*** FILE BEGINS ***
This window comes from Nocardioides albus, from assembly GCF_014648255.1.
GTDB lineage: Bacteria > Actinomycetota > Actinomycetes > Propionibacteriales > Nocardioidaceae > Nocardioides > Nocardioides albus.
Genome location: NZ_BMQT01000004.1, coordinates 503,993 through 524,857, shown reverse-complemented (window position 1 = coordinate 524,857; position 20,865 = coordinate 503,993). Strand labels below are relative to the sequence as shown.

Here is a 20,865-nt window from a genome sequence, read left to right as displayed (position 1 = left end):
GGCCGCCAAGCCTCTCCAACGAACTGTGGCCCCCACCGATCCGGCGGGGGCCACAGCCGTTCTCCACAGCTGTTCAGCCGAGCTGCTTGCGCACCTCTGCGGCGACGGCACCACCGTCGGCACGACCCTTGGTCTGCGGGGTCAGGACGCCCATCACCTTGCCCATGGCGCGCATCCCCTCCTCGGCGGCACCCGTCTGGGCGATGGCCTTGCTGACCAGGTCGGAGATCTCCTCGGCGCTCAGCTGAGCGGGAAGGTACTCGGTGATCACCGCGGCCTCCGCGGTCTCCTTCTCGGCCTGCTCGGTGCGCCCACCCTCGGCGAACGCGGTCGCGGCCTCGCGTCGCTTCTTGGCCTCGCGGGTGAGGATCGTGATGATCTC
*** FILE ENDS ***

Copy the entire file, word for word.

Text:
This window comes from Nocardioides albus, from assembly GCF_014648255.1.
GTDB lineage: Bacteria > Actinomycetota > Actinomycetes > Propionibacteriales > Nocardioidaceae > Nocardioides > Nocardioides albus.
Genome location: NZ_BMQT01000004.1, coordinates 503,993 through 524,857, shown reverse-complemented (window position 1 = coordinate 524,857; position 20,865 = coordinate 503,993). Strand labels below are relative to the sequence as shown.

Here is a 20,865-nt window from a genome sequence, read left to right as displayed (position 1 = left end):
GGCCGCCAAGCCTCTCCAACGAACTGTGGCCCCCACCGATCCGGCGGGGGCCACAGCCGTTCTCCACAGCTGTTCAGCCGAGCTGCTTGCGCACCTCTGCGGCGACGGCACCACCGTCGGCACGACCCTTGGTCTGCGGGGTCAGGACGCCCATCACCTTGCCCATGGCGCGCATCCCCTCCTCGGCGGCACCCGTCTGGGCGATGGCCTTGCTGACCAGGTCGGAGATCTCCTCGGCGCTCAGCTGAGCGGGAAGGTACTCGGTGATCACCGCGGCCTCCGCGGTCTCCTTCTCGGCCTGCTCGGTGCGCCCACCCTCGGCGAACGCGGTCGCGGCCTCGCGTCGCTTCTTGGCCTCGCGGGTGAGGATCGTGATGATCTC